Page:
Paradise Lost Book VI
by John Milton

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Book VI

 All night the dreadless Angel, unpursued, 
Through Heaven's wide champain held his way; till Morn, 
Waked by the circling Hours, with rosy hand 
Unbarred the gates of light.  There is a cave 
Within the mount of God, fast by his throne, 
Where light and darkness in perpetual round 
Lodge and dislodge by turns, which makes through Heaven 
Grateful vicissitude, like day and night; 
Light issues forth, and at the other door 
Obsequious darkness enters, till her hour 
To veil the Heaven, though darkness there might well 
Seem twilight here:  And now went forth the Morn 
Such as in highest Heaven arrayed in gold 
Empyreal; from before her vanished Night, 
Shot through with orient beams; when all the plain 
Covered with thick embattled squadrons bright, 
Chariots, and flaming arms, and fiery steeds, 
Reflecting blaze on blaze, first met his view: 
War he perceived, war in procinct; and found 
Already known what he for news had thought 
To have reported:  Gladly then he mixed 
Among those friendly Powers, who him received 
With joy and acclamations loud, that one, 
That of so many myriads fallen, yet one 
Returned not lost.  On to the sacred hill 
They led him high applauded, and present 
Before the seat supreme; from whence a voice, 
From midst a golden cloud, thus mild was heard. 
Servant of God. Well done; well hast thou fought 
The better fight, who single hast maintained 
Against revolted multitudes the cause 
Of truth, in word mightier than they in arms; 
And for the testimony of truth hast borne 
Universal reproach, far worse to bear 
Than violence; for this was all thy care 
To stand approved in sight of God, though worlds 
Judged thee perverse:  The easier conquest now 
Remains thee, aided by this host of friends, 
Back on thy foes more glorious to return, 
Than scorned thou didst depart; and to subdue 
By force, who reason for their law refuse,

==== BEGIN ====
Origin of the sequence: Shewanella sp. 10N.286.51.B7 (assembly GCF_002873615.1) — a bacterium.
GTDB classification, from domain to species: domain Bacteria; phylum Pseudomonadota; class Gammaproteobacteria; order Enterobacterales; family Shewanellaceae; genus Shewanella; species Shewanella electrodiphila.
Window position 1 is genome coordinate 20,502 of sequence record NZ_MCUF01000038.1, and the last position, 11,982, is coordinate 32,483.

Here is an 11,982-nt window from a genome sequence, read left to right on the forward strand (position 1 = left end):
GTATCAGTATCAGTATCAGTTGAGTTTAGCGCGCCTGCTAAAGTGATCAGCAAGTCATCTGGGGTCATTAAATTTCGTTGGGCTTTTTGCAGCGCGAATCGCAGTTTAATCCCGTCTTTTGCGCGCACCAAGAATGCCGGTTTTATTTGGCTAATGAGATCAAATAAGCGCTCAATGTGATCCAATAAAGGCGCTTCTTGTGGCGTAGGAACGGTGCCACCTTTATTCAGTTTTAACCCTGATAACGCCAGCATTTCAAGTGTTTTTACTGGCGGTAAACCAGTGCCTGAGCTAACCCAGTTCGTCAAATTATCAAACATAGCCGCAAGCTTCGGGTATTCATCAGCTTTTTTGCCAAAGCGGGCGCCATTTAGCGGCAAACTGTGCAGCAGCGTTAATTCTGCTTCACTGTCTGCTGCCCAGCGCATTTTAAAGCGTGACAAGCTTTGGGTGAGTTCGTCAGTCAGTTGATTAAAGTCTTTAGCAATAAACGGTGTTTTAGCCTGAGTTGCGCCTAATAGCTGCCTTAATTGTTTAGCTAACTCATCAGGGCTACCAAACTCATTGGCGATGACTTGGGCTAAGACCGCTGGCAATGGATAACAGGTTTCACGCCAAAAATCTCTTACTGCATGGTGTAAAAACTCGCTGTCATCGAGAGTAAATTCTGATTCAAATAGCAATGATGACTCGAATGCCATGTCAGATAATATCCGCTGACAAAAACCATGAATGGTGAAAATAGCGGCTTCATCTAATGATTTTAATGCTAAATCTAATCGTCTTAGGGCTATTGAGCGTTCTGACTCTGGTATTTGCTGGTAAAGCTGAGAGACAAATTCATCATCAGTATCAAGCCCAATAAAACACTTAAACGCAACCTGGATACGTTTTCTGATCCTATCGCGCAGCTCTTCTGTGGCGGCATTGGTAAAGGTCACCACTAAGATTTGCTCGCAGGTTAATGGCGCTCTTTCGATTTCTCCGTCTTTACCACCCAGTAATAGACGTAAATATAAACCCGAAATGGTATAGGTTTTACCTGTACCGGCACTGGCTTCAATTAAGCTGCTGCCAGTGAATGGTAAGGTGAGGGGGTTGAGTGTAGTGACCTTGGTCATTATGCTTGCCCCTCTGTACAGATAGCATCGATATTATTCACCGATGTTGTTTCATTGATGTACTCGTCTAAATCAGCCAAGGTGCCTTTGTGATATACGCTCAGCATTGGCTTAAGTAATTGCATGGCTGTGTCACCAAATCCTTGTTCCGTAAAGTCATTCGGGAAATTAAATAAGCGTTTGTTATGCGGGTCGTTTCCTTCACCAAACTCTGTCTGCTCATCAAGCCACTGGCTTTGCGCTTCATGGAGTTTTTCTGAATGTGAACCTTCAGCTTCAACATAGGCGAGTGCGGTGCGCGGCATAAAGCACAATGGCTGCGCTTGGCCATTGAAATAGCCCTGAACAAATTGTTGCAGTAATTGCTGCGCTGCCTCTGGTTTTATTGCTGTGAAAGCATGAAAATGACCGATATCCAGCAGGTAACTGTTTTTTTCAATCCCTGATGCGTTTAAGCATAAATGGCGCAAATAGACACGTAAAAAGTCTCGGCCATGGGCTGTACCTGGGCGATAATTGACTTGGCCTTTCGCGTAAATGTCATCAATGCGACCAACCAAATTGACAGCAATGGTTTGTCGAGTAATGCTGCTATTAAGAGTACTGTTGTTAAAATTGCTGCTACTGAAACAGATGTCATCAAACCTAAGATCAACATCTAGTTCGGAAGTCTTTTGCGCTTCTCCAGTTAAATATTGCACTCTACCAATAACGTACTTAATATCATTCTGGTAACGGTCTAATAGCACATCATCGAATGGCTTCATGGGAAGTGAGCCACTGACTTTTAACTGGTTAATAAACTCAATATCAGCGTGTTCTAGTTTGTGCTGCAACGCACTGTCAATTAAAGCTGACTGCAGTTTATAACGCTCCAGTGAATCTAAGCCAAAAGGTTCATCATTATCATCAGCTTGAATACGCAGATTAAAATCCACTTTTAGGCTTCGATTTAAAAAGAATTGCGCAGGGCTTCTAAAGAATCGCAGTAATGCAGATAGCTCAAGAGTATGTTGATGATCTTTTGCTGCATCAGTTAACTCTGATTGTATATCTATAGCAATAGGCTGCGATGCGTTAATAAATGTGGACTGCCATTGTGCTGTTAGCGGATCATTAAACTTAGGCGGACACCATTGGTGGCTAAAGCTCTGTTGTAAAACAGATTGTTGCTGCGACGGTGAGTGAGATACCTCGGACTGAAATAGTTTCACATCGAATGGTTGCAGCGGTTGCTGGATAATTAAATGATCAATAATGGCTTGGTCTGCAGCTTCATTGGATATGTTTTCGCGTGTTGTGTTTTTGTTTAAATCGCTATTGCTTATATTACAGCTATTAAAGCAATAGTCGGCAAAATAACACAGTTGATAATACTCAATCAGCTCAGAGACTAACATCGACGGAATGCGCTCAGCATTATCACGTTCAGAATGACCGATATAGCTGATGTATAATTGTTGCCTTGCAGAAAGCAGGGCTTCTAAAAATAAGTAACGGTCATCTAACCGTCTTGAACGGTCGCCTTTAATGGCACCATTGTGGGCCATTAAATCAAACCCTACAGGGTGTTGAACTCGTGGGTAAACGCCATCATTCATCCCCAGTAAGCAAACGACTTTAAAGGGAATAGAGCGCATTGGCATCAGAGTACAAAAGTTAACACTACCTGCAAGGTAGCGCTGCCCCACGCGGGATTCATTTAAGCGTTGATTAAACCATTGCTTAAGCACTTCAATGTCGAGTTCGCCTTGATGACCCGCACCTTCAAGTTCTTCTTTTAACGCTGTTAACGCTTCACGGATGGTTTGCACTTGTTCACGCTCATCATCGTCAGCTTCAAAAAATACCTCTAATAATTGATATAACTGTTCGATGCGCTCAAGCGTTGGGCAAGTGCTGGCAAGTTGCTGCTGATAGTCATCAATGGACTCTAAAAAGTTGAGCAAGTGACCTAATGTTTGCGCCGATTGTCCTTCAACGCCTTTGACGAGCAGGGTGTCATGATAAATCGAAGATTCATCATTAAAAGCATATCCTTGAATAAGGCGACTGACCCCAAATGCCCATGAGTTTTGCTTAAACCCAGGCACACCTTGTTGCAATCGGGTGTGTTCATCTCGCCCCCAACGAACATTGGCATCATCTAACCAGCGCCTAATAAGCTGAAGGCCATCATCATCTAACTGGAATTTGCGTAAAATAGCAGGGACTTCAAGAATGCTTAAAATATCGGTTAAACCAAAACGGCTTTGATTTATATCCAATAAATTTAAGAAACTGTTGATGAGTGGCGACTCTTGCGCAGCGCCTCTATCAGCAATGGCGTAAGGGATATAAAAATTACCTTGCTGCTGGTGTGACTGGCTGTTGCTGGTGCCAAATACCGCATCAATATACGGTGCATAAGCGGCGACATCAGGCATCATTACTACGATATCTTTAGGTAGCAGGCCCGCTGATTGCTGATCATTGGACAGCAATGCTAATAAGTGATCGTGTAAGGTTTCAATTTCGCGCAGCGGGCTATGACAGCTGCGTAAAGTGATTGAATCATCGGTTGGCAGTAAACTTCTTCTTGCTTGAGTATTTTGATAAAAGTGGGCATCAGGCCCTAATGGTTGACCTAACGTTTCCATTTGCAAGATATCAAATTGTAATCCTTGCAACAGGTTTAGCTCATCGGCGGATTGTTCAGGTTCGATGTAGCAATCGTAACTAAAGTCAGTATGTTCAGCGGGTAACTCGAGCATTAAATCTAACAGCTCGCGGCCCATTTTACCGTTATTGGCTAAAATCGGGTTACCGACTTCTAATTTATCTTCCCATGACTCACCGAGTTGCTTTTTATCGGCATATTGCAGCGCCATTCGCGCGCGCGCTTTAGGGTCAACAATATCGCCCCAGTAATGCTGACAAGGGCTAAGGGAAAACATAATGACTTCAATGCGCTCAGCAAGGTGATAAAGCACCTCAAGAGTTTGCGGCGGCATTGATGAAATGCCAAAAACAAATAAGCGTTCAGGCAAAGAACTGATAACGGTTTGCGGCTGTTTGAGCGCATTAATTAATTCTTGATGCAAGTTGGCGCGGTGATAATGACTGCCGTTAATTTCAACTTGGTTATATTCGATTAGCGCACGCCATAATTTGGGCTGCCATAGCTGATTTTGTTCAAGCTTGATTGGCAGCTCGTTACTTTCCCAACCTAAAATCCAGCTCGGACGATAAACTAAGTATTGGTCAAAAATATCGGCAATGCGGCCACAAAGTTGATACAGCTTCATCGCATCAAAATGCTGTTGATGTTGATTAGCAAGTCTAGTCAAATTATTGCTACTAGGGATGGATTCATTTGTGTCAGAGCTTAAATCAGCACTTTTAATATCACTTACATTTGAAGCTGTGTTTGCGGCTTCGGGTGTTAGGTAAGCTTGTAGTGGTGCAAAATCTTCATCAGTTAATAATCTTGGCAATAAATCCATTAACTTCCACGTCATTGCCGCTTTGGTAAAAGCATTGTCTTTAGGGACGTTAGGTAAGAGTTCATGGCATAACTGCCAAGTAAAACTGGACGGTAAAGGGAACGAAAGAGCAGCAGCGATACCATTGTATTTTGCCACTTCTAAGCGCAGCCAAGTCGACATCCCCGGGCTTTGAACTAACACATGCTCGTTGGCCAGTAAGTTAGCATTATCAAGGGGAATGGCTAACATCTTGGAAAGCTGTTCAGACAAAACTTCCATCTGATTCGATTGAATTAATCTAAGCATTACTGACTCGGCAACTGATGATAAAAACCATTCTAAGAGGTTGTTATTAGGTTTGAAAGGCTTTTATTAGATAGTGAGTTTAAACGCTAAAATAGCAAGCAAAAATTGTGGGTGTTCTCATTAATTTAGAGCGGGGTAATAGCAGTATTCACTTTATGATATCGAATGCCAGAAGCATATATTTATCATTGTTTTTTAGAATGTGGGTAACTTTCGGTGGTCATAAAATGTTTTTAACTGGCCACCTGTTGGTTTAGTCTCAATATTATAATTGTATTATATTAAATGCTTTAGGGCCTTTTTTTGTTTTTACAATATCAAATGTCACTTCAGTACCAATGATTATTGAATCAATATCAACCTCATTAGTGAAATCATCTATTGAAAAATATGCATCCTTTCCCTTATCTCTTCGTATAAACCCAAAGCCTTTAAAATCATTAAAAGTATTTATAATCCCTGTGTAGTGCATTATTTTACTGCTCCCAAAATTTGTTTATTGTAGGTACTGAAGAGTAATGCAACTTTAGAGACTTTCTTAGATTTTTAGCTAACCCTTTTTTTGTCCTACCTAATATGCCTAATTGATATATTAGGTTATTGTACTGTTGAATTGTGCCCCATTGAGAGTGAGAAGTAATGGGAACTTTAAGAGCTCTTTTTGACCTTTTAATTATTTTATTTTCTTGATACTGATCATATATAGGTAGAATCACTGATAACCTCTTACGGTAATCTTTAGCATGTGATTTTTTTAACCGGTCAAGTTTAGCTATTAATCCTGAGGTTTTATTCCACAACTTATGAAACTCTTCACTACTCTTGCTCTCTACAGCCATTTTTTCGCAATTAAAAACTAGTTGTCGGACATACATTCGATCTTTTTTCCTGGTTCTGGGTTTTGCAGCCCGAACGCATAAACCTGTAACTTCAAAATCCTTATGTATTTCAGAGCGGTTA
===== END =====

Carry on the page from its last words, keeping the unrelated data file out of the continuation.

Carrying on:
Right reason for their law, and for their King 
Messiah, who by right of merit reigns. 
Go, Michael, of celestial armies prince, 
And thou, in military prowess next, 
Gabriel, lead forth to battle these my sons 
Invincible; lead forth my armed Saints, 
By thousands and by millions, ranged for fight, 
Equal in number to that Godless crew 
Rebellious:  Them with fire and hostile arms 
Fearless assault; and, to the brow of Heaven 
Pursuing, drive them out from God and bliss, 
Into their place of punishment, the gulf 
Of Tartarus, which ready opens wide 
His fiery Chaos to receive their fall. 
So spake the Sovran Voice, and clouds began 
To darken all the hill, and smoke to roll 
In dusky wreaths, reluctant flames, the sign 
Of wrath awaked; nor with less dread the loud 
Ethereal trumpet from on high 'gan blow: 
At which command the Powers militant, 
That stood for Heaven, in mighty quadrate joined 
Of union irresistible, moved on 
In silence their bright legions, to the sound 
Of instrumental harmony, that breathed 
Heroick ardour to adventurous deeds 
Under their God-like leaders, in the cause 
Of God and his Messiah.  On they move 
Indissolubly firm; nor obvious hill, 
Nor straitening vale, nor wood, nor stream, divides 
Their perfect ranks; for high above the ground 
Their march was, and the passive air upbore 
Their nimble tread; as when the total kind 
Of birds, in orderly array on wing, 
Came summoned over Eden to receive 
Their names of thee; so over many a tract 
Of Heaven they marched, and many a province wide, 
Tenfold the length of this terrene:  At last, 
Far in the horizon to the north appeared 
From skirt to skirt a fiery region, stretched 
In battailous aspect, and nearer view 
Bristled with upright beams innumerable 
Of rigid spears, and helmets thronged, and shields 
Various, with boastful argument portrayed, 
The banded Powers of Satan hasting on 
With furious expedition; for they weened 
That self-same day, by fight or by surprise, 
To win the mount of God, and on his throne 
To set the Envier of his state, the proud 
Aspirer; but their thoughts proved fond and vain...

(The entire section is 6,780 words.)